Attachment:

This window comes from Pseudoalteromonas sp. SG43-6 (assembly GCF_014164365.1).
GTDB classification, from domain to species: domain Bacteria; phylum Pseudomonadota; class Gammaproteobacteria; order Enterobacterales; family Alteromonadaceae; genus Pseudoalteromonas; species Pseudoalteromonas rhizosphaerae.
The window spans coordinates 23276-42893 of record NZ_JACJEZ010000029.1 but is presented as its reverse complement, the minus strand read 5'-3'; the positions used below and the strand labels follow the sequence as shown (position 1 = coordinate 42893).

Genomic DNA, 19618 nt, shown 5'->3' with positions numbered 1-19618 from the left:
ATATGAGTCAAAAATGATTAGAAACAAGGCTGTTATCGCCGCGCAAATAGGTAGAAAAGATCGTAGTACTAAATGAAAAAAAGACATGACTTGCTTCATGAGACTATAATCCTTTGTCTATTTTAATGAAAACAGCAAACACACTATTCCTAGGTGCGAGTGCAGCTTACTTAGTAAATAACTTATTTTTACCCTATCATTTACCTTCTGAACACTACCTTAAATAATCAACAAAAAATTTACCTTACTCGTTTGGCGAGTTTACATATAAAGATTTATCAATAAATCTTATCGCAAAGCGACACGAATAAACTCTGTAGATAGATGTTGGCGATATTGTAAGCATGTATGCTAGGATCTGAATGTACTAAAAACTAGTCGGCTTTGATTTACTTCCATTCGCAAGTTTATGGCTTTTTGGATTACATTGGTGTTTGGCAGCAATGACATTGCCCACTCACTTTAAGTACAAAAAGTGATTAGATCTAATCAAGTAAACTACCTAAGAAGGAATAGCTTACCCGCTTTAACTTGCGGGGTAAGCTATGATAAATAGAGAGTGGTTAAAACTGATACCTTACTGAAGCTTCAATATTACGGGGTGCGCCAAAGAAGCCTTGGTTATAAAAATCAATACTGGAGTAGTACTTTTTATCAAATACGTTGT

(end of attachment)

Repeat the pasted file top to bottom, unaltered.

This window comes from Pseudoalteromonas sp. SG43-6 (assembly GCF_014164365.1).
GTDB classification, from domain to species: domain Bacteria; phylum Pseudomonadota; class Gammaproteobacteria; order Enterobacterales; family Alteromonadaceae; genus Pseudoalteromonas; species Pseudoalteromonas rhizosphaerae.
The window spans coordinates 23276-42893 of record NZ_JACJEZ010000029.1 but is presented as its reverse complement, the minus strand read 5'-3'; the positions used below and the strand labels follow the sequence as shown (position 1 = coordinate 42893).

Genomic DNA, 19618 nt, shown 5'->3' with positions numbered 1-19618 from the left:
ATATGAGTCAAAAATGATTAGAAACAAGGCTGTTATCGCCGCGCAAATAGGTAGAAAAGATCGTAGTACTAAATGAAAAAAAGACATGACTTGCTTCATGAGACTATAATCCTTTGTCTATTTTAATGAAAACAGCAAACACACTATTCCTAGGTGCGAGTGCAGCTTACTTAGTAAATAACTTATTTTTACCCTATCATTTACCTTCTGAACACTACCTTAAATAATCAACAAAAAATTTACCTTACTCGTTTGGCGAGTTTACATATAAAGATTTATCAATAAATCTTATCGCAAAGCGACACGAATAAACTCTGTAGATAGATGTTGGCGATATTGTAAGCATGTATGCTAGGATCTGAATGTACTAAAAACTAGTCGGCTTTGATTTACTTCCATTCGCAAGTTTATGGCTTTTTGGATTACATTGGTGTTTGGCAGCAATGACATTGCCCACTCACTTTAAGTACAAAAAGTGATTAGATCTAATCAAGTAAACTACCTAAGAAGGAATAGCTTACCCGCTTTAACTTGCGGGGTAAGCTATGATAAATAGAGAGTGGTTAAAACTGATACCTTACTGAAGCTTCAATATTACGGGGTGCGCCAAAGAAGCCTTGGTTATAAAAATCAATACTGGAGTAGTACTTTTTATCAAATACGTTGT